Grant Jobson – Hobby trainer in business of getting a country championships runner

The Grant Jobson-trained Imatruestar was too good for his rivals at Taree in August of last year.

This story might seem a bit out of the ordinary – but rest assured it is no fabrication!

It’s about a young businessman well and truly bitten by the racing “bug” who has had only a dozen or so starters, and trains a promising young horse for whom he has Newhaven Park Country Championships aspirations.

Imatruestar is the only horse hobby trainer Grant Jobson currently has in work (his other, a filly named Miss Spontaneous, is spelling), and it seems fate played a strong hand in securing him the now three-year-old, who took another step toward gaining a start in the Mid North Coast heat of the Country Championships by winning at Taree yesterday.

Still a work in progress and having only his eighth start for his second victory (along with four placings), odds-on favorite Imatruestar ($1.70) overcame a slow start and some erratic running in the straight to power home in the Benchmark 58 Handicap (1007m).

The Racing NSW handicapping panel subsequently lifted his benchmark rating from 59 to 63, increasing his chances of making the field for the $150,000 heat at Taree on February 20.

Jobson, 32, leads a busy life going to Taree racetrack early mornings before returning home to run his business Jobson Fabrications from his Rainbow Flat property near Tuncurry.

“It’s just as easy to go to Taree rather than Tuncurry for gallops as I have a couple of good work riders prepared to help me out,” Jobson said last night.

“At present racing is a nice side to the business, but I’m hoping one day I can train on a more professional basis.”

Jobson is no fly-by-night horseman, either.

“I have always loved horses,” he said. “I did bull riding in rodeos, and spent four or five years working with legendary Taree trainer Bob Milligan.

“If you asked Bob a question, he would always know the answer to help you out. I learnt so much from him.

“I took a different path after working with Bob, but never lost my passion for horses.

“There’s something about them. I enjoy the thrill of getting them ready, and Imatruestar is certainly giving us plenty of enjoyment.”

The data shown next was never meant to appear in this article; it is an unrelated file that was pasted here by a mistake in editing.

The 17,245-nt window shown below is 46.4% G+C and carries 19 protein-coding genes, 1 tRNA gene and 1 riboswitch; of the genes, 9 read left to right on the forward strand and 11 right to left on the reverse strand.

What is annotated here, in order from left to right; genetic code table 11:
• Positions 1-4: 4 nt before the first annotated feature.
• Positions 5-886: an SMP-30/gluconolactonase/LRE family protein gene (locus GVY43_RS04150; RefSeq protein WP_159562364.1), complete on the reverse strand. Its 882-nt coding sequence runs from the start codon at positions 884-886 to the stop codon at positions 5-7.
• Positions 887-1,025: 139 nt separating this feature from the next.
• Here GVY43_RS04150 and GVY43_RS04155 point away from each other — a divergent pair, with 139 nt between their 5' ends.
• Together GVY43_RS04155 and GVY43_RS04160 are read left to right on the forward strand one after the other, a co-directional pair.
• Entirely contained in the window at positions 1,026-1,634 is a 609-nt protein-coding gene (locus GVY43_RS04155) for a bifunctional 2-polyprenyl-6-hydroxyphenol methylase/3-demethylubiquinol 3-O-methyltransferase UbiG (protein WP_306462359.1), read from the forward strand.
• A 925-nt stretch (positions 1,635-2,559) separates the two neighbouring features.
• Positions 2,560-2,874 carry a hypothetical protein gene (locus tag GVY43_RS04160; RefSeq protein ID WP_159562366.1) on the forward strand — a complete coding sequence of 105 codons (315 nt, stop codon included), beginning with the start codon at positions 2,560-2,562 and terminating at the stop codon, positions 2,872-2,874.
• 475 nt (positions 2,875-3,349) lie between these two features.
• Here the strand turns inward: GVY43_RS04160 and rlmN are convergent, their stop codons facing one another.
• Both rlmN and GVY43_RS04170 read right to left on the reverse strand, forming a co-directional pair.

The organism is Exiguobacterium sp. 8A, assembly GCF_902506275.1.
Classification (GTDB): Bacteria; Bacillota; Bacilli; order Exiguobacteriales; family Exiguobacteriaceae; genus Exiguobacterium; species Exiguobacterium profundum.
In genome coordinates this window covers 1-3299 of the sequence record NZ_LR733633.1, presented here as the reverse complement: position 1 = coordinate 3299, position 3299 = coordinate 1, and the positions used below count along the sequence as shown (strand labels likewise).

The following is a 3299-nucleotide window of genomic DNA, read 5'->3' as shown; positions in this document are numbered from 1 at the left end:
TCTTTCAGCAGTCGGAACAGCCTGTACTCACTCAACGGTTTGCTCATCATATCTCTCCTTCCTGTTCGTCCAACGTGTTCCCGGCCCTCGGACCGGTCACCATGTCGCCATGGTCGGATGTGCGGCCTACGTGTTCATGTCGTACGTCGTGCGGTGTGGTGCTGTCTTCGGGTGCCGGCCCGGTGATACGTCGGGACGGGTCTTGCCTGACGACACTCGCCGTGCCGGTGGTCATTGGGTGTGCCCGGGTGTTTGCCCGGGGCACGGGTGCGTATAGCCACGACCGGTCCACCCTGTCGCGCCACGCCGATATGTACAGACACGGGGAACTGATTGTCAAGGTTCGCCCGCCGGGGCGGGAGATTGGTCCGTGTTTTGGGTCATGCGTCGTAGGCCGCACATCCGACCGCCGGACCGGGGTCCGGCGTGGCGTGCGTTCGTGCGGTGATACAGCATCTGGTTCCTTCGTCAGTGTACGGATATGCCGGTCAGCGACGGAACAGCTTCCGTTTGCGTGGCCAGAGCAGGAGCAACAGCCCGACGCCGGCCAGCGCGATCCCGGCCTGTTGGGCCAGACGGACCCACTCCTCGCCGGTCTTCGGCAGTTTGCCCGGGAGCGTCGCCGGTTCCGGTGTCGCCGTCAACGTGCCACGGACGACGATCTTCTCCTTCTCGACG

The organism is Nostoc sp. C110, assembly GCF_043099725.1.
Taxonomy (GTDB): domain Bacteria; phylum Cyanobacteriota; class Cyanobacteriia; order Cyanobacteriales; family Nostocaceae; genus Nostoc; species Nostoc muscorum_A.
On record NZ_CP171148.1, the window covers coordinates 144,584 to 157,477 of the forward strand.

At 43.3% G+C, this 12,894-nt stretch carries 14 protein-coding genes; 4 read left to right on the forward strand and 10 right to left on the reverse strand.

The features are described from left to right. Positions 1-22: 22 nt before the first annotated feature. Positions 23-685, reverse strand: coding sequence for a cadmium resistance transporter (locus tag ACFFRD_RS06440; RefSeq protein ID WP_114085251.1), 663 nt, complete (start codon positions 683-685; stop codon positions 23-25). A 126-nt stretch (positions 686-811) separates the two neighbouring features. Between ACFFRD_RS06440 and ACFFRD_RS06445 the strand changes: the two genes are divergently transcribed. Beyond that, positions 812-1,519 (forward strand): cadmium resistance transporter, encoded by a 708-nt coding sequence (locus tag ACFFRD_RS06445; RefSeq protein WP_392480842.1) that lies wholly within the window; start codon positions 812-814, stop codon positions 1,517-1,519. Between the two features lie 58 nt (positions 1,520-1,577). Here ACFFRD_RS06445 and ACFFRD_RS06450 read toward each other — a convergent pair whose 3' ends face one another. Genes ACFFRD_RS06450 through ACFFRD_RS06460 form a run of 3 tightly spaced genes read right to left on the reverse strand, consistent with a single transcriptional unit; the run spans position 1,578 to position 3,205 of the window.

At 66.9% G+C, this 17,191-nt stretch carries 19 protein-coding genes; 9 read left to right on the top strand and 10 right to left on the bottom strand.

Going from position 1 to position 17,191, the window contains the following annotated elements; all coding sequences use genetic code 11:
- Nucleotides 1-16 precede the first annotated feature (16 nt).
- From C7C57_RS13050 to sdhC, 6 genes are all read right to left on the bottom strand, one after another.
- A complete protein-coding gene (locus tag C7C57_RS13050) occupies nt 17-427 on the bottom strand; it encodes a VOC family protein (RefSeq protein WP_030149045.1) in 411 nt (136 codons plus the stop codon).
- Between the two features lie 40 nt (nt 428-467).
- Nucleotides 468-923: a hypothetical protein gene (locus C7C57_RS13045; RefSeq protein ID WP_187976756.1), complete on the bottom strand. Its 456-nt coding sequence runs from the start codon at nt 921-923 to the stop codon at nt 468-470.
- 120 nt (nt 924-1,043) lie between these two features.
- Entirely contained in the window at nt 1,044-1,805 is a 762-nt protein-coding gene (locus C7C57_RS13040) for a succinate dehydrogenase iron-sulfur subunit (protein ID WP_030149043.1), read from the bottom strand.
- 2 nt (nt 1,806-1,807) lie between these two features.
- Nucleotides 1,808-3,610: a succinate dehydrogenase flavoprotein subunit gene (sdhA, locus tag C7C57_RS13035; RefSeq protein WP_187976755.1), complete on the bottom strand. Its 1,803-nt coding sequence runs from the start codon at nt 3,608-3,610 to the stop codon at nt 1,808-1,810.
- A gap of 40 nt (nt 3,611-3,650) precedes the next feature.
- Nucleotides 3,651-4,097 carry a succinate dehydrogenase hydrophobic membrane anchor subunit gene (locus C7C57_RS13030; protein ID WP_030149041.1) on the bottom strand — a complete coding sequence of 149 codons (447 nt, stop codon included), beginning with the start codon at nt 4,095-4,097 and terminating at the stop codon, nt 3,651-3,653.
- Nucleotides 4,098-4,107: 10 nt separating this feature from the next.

Jobson took out his licence about 18 months ago, and he and his partner Danielle Varrica decided to watch from home the October, 2020 Inglis Ready2Race sale (for early two-year-olds) in Sydney, hoping they could buy a nice horse.

“When this bloke came into the ring early in the sale (Lot 9), he really took our eye,” Jobson explained.

“We bid on him, but he went way above our budget and was passed in for over $40,000.

“As it turned out, they rang us the next day and asked if he we were still interested in buying him.

“Of course we were but replied that we couldn’t pay anything like $50,000. Fortunately, we were able to negotiate a deal and got him for $22,000.

“Danielle and myself race him with a good friend of ours Paul Branch from down Cessnock way. He has a small share and this is the first horse he has been in, and is over the moon.”

Jobson took Imatruestar (by four times Group 1 placegetter Star Turn) to Scone in December, 2020 for his debut with a view to running him there last May in the Inglis Challenge (1100m) at the Cup carnival.

“He played up like all hell that first day and still ran a bottler,” Jobson said. “I had him gelded after that.”

Imatruestar ran sixth to Artero in the $200,000 Inglis Challenge (beaten only two and a half lengths) at set weights and, after a break, began his three-year-old season by shedding his maiden status at Grafton on August 30, romping home by more than three and a half lengths.

Jobson knows the gelding still has plenty to learn, and is looking forward to the day when he puts it all together.

“As well as being slowly away at Taree, he shifted in when making his run in the straight then ducked out.

“It took ability for him to still win, and the penny hasn’t dropped yet. I’m sure we will have a really nice horse when it does.” 

Jobson is uncertain whether he will start Imatruestar again before the Mid North Coast heat in a few weeks.

“It will depend on his progress and if it looks like he will get into the field on February 20, I may not run him in between,” he said.

“I don’t have a doubt about him running the 1400m.”

And that’s no lie, either!